Dr Fergus Ferguson
Mayor of Bolton: 1866-67 (Liberal)
Born: Houston & Killellan, Renfrewshire, Scotland 18 October 1805
Died: 55 Manchester Road, Bolton 19 January 1887
Educated: Bolton Grammar School; Edinburgh University
Son of James Ferguson, a Scot, who brought his family to Bolton while Fergus was a child.
General Practitioner with premises in Acresfield in 1841, 19 Mawdsley Street 1881. His elder brother, Dr John Ferguson supported him financially while he studied to be a doctor and when John died aged 42 he in turn supported his brother's widow (who was also his wife's sister) and six children.
Alderman for Exchange Ward 1856-74 - never sat as a Councillor.
Appointed Magistrate on 16 January 1869.
He was Chairman of the Sanitary Committee from 1858 and Chairman of the Streets Committee from 1863.
He worked tirelessly to bring about improvements to sanitation and drainage in Bolton, delivering a lecture in 1863 at Holy Trinity Working Men's Institute on "Sanitary Reform and its Results". He opposed the extension to Bolton Gas Works on health grounds as it was opposite Queen's Park.
Although a great supporter of parks and recreation grounds he strenuously opposed the opening of parks and refreshment pavilions on Sundays .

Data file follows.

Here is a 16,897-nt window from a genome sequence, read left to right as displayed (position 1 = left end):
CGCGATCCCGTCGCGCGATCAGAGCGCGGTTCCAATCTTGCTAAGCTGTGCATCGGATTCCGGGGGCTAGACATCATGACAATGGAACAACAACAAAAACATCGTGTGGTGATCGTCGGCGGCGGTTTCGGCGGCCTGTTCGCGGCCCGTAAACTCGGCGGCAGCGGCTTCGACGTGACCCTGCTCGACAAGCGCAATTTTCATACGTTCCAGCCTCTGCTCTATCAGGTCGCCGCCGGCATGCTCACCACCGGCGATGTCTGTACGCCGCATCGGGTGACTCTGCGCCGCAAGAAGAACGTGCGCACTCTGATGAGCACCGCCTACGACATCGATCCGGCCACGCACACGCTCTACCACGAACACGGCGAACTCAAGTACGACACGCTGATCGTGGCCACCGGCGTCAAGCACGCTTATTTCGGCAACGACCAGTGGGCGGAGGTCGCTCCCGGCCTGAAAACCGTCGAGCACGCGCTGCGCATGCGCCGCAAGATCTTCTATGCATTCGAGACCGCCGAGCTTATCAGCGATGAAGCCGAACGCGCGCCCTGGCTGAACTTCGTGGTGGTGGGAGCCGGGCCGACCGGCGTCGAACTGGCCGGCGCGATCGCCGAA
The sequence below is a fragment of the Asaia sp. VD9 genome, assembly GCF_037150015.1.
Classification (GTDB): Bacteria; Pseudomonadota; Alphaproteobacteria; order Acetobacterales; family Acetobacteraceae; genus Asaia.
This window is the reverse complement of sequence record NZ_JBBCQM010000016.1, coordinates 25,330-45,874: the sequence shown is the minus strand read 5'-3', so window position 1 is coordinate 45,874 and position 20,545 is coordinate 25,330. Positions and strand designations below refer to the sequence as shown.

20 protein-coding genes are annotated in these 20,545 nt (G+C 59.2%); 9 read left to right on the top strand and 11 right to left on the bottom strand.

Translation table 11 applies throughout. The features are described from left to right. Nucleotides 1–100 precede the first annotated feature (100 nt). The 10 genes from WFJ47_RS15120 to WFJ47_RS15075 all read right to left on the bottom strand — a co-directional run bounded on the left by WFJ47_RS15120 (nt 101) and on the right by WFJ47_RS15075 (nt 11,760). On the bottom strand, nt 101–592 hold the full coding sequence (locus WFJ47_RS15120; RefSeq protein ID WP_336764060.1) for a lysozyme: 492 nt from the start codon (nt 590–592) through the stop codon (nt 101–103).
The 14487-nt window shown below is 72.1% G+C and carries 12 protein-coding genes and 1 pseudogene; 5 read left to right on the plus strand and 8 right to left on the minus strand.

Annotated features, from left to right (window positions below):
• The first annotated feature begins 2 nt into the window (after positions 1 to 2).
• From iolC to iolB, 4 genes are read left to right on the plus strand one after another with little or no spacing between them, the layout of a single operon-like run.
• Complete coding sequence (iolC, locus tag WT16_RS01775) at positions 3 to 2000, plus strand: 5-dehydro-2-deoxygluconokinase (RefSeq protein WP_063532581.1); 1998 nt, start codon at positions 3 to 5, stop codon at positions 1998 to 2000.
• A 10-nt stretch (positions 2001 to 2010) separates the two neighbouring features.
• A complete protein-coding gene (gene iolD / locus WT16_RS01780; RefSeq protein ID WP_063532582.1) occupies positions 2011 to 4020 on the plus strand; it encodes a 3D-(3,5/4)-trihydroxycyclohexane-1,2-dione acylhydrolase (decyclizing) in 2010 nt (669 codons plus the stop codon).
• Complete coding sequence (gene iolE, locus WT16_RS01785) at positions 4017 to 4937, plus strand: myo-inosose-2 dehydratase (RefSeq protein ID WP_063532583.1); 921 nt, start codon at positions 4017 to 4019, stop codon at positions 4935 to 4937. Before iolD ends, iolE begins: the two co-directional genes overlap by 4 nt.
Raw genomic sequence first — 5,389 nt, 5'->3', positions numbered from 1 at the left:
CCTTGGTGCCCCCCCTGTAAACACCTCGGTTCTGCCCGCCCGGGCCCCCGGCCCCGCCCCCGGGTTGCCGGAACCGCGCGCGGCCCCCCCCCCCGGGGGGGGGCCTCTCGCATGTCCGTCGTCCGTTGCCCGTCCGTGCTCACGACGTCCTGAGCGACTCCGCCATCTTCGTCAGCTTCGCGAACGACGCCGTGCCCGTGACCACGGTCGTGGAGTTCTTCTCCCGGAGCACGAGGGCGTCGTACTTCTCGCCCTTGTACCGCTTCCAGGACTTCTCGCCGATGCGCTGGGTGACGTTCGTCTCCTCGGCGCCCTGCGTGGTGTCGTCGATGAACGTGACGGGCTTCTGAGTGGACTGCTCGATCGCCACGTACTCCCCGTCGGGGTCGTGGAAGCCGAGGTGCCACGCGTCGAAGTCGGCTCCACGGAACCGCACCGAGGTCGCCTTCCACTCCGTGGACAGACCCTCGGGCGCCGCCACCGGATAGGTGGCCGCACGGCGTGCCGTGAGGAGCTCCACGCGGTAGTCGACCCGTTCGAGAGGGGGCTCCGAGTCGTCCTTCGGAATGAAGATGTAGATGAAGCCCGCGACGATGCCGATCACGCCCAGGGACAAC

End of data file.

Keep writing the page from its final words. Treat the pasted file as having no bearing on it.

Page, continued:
His interest in sanitary conditions led him to instigate the closing of all cellar dwellings and by 1860 66% had been dealt with. In July 1863 he instigated the cleaning and paving of the River Croal. He fought a long and finally successful battle to have a full time Medical Officer of Health for the Borough appointed at an annual salary of £200.
As Certifying Surgeon for Bolton under the Factory Acts he thought that children should be weighed to ensure their fitness before they were allowed to work as half-timers.
He was an advocate of non-denominational education generally and particularly technical education via the Mechanics Institute and Sunnyside Institute.
He was Trustee of Dr Chadwick's Charity and laid the cornerstone of Chadwick's Children's Ward at the New Infirmary on 30 August 1879.
An enthusiastic exponent of the benevolence of the British Empire he "hoped to live to see the day when all legislation in India would be based on Christian principles."
Wesleyan Methodist - he was Trustee of the Wesleyan Chapel, Bradshawgate and was instrumental in the room below being used as a school - known as 'the Doctor's Room'. He was a strong supporter of the temperance movement, lecturing on the evils of alcohol and the excessive use of tobacco and of keeping the sanctity of Sunday as it was the only day off for working men.
His wife, Ellen, was Mayoress.
| Portrait of Dr Fergus Ferguson.
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| Portrait of sisters Mary and Ellen Ferguson (née Stuart). Fergus Ferguson married Ellen Stuart (right) while his elder brother Dr John Ferguson married Mary Stuart (left).
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